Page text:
Photo: Former Trump campaign chair Paul Manafort (Carlo Allegri/Reuters)
FROM THIS EPISODE
President Trump's former campaign manager, Paul Manafort, appeared in court today on charges including money laundering to evade taxes. The President tweeted it all happened "years ago," before Manafort joined his campaign. But Democrats speculate that Special Counsel Robert Mueller is pressuring Manafort to testify about Russian meddling in last year's campaign. Democrats are worried that the President might fire Robert Mueller. At today's White House briefing, Press Secretary Sarah Huckabee Sanders denied that. Also today, one of the President's foreign advisors pled guilty to lying to the FBI about efforts to set up a meeting with Russians and the Trump campaign about "dirt" on Hillary Clinton.
Philip Bump, Washington Post (@pbump)
Elizabeth Holtzman, former congresswoman and author
Mollie Hemingway, The Federalist (@MZHemingway)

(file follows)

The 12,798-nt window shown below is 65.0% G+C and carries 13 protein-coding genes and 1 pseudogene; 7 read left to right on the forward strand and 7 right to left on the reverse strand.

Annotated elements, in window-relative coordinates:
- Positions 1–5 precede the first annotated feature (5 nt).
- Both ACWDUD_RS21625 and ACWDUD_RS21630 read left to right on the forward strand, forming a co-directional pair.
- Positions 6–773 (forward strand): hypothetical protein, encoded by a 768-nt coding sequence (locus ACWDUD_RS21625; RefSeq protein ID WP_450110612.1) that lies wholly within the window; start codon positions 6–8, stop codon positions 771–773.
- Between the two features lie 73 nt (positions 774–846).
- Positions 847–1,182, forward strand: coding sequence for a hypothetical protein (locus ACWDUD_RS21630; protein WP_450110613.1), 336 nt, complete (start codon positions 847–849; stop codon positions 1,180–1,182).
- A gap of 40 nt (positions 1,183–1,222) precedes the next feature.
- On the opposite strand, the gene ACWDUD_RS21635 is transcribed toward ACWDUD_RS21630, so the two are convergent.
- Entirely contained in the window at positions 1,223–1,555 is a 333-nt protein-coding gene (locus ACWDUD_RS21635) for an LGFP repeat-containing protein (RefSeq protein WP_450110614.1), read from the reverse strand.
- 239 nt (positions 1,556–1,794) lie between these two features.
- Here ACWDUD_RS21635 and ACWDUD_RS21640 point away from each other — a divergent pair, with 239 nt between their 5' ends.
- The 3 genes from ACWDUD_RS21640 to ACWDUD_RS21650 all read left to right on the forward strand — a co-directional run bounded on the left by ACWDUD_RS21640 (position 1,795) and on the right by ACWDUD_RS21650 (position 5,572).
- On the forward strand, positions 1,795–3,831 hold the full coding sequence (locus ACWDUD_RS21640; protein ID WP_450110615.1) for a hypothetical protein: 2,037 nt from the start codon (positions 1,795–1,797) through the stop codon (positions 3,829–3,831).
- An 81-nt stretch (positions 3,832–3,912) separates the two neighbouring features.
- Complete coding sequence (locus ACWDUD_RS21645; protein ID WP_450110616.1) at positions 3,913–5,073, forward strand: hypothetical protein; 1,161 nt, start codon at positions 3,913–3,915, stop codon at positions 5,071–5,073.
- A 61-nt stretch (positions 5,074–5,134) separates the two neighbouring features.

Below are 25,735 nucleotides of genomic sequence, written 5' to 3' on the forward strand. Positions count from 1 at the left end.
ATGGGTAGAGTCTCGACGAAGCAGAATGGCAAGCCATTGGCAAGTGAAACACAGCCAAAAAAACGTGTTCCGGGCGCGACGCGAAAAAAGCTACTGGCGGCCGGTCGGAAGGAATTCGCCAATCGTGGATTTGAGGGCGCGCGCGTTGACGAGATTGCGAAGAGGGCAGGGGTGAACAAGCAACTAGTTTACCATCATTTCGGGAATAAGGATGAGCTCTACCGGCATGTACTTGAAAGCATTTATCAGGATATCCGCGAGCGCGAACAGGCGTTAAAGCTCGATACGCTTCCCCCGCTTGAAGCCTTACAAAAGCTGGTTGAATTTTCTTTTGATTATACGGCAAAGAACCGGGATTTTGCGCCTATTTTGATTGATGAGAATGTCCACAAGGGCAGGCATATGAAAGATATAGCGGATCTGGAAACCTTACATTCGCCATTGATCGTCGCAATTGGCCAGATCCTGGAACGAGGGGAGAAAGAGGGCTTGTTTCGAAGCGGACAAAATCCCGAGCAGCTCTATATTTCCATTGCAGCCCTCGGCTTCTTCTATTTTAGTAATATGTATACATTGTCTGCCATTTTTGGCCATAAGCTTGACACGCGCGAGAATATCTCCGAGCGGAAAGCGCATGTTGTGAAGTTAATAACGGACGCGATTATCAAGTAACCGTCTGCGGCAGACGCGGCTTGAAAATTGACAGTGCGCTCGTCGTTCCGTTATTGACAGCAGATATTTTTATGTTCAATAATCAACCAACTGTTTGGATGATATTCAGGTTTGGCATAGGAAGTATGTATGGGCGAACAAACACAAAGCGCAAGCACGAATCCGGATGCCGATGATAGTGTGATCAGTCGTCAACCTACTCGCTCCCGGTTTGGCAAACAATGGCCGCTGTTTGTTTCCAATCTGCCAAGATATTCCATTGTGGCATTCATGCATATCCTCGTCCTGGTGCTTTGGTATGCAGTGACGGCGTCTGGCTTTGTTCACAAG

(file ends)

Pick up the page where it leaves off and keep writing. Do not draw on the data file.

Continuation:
Elana Schor, Politico (@eschor)
Betsy Woodruff, Daily Beast (@woodruffbets)
Bump on how a Trump advisor tried to work with the Russian government
Holtzman on whether Trump could pardon himself in the Russia probe
Hemingway on the 10 most important reported claims about the Steele Dossier on Russia
Schor on partisan differences over conclusion of Russia probe
Betsy Woodruff on Mueller probe hitting Democratic powerhouses too
Ten innings… But how many pitching changes… how many lead changes… how many home runs? After last night's fifth game, the Astros lead the Dodgers three games to two in the World Series.
Houston Astros third baseman Alex Bregman celebrates with teammates after
hitting the game-winning RBI single against the Los Angeles Dodgers in the 10th inning
in game five of the 2017 World Series at Minute Maid Park.
Photo by Thomas B. Shea/USA Today
Steven Goldman, host of the Infinite Inning podcast, calls last night's game "baseball's answer to Game of Thrones."
More From To the Point
US elections: How far have we come since Bush v. Gore? This program began in the year 2000 with coverage of the contested election of President George W. Bush. Changes in the following 17 years were supposed to improve the integrity of the electoral process. Is the "guarantee" that every American has the right to vote more — or less — a reality?
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